Four-time champ Justine Henin is again a favorite to win the French Open, but after a 20-month sabbatical, can she dominate without the negative fuel that once fired her?
Justine Henin danced into position, raised her racket high. Spectators reached for their bags, ready to clap and leave, because it was match point and the ball was a fat pigeon dropping from the Florida sky, a routine overhead to seal a routine win in a routine first-round match. Henin planted, waited ... began her downswing. It was over. Only two people in the crowded stadium had any doubt.
The first was Henin's coach, Carlos Rodríguez, who had been fighting her all afternoon. Henin is usually the sport's gold standard when it comes to focus, but on this March Wednesday at the Sony Ericsson Open in Key Biscayne, Rodríguez had seen his game plan against No. 90--ranked Jill Craybas—"so simple that a little kid of five can follow," he would bark at Henin later—derailed by a jarring display of brainlock. Rodríguez had urged Henin to rely on topspin, pin Craybas to the back. Instead Henin went out and catered to Craybas with short, flat ground strokes, forgetting to mix up her flat serve with a slice and, after shredding one of her gorgeous backhands down the line, throwing in four unforced errors. Finally, with Henin serving at 3--2 in the first set, Rodríguez hissed, "Slice!" and something clicked. Henin sliced and started to roll.
Outside her own camp, of course, Henin's ride to a 6--2, 5--2, 40--15 lead over a 35-year-old ham-and-egger seemed to be just another romp for a seven-time Grand Slam champion who, after ending a 20-month retirement, had taken out three top 20 opponents en route to the 2010 Australian Open final. But Craybas wasn't Rodríguez's concern; he needed to get his longtime charge prepped for the later rounds of the Sony Ericsson and the summer to come. Henin is 27, for God's sake: Does she still need to hear his angry voice before snapping into gear?
May 23, 2010
"That's how Justine functions: She has to be bad to be good," Rodríguez says. Besides, the episode spoke to a deeper problem, which made Henin the other uneasy soul in the stadium that afternoon. There's a new fragility in her play, one that now transformed a sure smash into the spectacle of an alltime great, renowned for exquisite technique, grazing the ball with a humiliating tic! and completing a classic hacker's whiff.
Henin, you see, has no idea why she's playing. "She's trying to find the way," Rodríguez says, "because she doesn't know."
Everyone sees it. Since the moment last September that Henin announced her return to pro tennis, she has seemed ... different. Once proud of a cool demeanor that kept even friends at a remove, she now jokes about her risky turn on the 2009 Belgian reality show The 12 Labors of Justine Henin, in which she tried her hand at comedy, journalism and even singing a duet with an Italian balladeer. And she'll tell anyone who asks about her transformative weeks working for UNICEF in Congo and Cambodia.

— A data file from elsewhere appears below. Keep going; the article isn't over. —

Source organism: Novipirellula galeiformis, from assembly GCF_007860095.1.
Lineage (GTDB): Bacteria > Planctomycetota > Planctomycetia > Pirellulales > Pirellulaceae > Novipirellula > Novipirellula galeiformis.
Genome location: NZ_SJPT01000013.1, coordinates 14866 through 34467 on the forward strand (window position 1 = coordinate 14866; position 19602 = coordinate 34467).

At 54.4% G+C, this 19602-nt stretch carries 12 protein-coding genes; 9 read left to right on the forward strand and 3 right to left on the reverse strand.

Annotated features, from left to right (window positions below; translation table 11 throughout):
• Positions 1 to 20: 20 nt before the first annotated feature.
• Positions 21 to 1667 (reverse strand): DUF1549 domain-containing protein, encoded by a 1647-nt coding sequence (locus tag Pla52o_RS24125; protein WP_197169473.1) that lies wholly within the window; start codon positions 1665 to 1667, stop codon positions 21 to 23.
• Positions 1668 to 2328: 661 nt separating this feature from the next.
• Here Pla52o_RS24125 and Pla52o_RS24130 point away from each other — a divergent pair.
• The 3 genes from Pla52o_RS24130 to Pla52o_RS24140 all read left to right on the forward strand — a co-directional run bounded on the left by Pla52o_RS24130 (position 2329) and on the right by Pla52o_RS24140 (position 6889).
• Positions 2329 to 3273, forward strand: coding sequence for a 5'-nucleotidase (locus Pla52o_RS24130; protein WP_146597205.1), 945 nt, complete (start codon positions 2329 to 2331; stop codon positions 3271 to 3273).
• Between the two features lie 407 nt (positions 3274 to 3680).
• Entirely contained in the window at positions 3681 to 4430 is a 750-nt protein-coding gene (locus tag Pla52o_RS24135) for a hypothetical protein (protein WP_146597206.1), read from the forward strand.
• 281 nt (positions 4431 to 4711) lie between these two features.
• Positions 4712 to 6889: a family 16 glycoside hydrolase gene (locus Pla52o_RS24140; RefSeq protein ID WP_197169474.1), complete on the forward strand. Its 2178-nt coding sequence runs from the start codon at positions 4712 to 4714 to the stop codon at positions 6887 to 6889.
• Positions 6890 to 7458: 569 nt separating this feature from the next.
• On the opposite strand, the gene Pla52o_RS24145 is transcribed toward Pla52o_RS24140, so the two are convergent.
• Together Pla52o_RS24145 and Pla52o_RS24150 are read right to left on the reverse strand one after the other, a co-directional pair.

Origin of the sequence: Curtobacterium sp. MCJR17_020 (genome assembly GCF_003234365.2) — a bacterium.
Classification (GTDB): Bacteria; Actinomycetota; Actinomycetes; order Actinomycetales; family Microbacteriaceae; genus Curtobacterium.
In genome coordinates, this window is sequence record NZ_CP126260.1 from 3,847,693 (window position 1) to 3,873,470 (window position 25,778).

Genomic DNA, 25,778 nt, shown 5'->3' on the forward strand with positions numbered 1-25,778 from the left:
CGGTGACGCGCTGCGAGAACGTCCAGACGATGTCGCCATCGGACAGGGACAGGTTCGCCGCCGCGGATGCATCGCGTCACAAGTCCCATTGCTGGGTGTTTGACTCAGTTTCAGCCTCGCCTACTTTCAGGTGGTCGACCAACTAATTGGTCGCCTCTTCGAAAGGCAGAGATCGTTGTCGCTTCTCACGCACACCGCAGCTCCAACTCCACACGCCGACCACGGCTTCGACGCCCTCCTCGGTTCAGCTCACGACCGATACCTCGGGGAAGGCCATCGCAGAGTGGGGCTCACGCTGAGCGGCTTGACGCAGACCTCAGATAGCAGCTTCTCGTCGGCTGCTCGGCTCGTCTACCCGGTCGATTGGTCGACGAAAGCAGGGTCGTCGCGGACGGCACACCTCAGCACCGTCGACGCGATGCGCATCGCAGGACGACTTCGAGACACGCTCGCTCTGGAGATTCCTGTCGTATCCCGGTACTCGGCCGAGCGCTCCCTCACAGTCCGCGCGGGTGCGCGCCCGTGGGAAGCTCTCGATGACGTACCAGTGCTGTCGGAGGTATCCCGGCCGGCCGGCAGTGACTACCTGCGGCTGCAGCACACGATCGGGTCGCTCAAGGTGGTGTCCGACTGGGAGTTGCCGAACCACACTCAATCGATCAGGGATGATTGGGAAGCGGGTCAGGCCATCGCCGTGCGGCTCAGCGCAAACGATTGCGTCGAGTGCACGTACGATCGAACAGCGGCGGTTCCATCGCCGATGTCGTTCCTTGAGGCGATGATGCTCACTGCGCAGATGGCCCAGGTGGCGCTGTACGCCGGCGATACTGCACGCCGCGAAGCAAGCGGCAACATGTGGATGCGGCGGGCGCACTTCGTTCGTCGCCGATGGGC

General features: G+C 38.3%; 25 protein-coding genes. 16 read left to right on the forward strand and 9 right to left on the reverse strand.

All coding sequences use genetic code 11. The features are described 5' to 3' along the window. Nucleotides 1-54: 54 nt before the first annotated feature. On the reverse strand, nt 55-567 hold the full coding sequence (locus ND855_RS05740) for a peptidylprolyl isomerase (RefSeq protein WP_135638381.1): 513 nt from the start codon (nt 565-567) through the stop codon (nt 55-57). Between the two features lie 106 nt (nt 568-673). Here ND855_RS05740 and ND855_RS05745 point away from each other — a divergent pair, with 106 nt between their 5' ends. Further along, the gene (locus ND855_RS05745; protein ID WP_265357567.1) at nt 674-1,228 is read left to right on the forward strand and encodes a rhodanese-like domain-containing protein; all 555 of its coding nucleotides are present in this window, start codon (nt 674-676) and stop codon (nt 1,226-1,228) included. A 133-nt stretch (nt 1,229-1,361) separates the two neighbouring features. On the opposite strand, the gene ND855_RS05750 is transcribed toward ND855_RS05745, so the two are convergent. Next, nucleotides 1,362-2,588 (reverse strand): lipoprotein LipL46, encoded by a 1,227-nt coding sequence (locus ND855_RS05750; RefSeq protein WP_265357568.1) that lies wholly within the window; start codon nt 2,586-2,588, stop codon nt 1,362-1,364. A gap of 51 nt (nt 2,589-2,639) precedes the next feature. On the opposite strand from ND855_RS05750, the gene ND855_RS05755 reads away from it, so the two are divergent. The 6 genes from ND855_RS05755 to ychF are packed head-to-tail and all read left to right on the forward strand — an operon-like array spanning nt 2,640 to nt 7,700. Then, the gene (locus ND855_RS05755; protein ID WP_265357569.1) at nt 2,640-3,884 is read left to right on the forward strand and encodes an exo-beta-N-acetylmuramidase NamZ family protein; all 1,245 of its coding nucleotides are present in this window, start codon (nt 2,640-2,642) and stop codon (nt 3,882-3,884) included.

"When you come from this tennis world, the hotels—I mean, look at this place," she said, taking in her plush lobby the day after closing out her win over Craybas 6--2, 6--2. "I arrived in Africa, and there was still the war there, and the reality hit me. One day I was coming back from a refugee camp and just crying in the car. There's not one day that I don't think about that."
Physically, Henin can still beat anyone. She has reached the final in three of the six tournaments she has played since her comeback, won at Stuttgart on May 2 and climbed back into the top 20. She's a strong favorite to win the French Open, which begins on May 23. Few can match the variety of her strokes, no one moves as well on clay, and so far she's shown even more audacity on the court than the onetime little dictator who became the first player ever to retire at No. 1.
"The new Justine is coming in much more," says commentator Mary Carillo. "She tried to win the Australian Open [final] pretty much from the net, attacking off Serena Williams's serves. She wants to serve bigger than she used to, wants to return bigger. She wants to show that there's nothing small about her."
It's no shock that Henin should come off as trying to prove a point: In her earlier career she played with a singular sense of mission. If she wasn't winning in honor of the mother she lost to cancer at age 12, the 5'5" Henin was showing that she could stand in with all the big, glamorous women stalking the locker room; engaging in a national psychodrama with her Belgian archrival, Kim Clijsters; icily showing her father and two brothers, with whom she severed relations for seven years, that she didn't need family—and, after all was forgiven, that she could celebrate their reunion with her best year on the court.
When her father, Jose, first took the 13-year-old Justine to Rodríguez, the Argentine coach was not impressed by the small, slow prospect with, he said, a "terrible" forehand and a "disaster" of a serve. But two things struck him: Justine's backhand, which she already could hit with power and touch, and her grit. "You have to understand," Rodríguez says. "When she's 12, 13 years old, she's not a girl. She's a little man."
She had a younger sister, Sarah, but Justine preferred playing soccer and tennis with her two older brothers, David and Thomas. She took the court wearing floppy socks and a baggy T-shirt. Strangers at tournaments searched for her name in vain until Justine told them, "You're looking at the boys' draw."
Rodríguez insisted that she get in shape, learn how to say "hello" and "thank you" to strangers, play in a skirt. "The first six months we worked on that: skill, and a way of being," he says. "And she won all the matches."
At 17, Justine cut off all ties with Jose and her brothers in a dispute over money, control of her career and her romance with Pierre-Yves Hardenne. Rodríguez sided with Justine. When Henin and Hardenne wed in 2002, no one from her immediate family was invited.
Turmoil became her. Whenever there was controversy, such as in 2003, when Clijsters's father hinted broadly about Henin's increased "muscle mass," she drove all her anxiety into her play. Winning her first major, in 2003, on Court Central at Roland Garros—the same stadium where the 10-year-old Justine vowed to her mother that she would someday be champion—sealed half her image: tennis's Heartbreak Kid, aged beyond her years.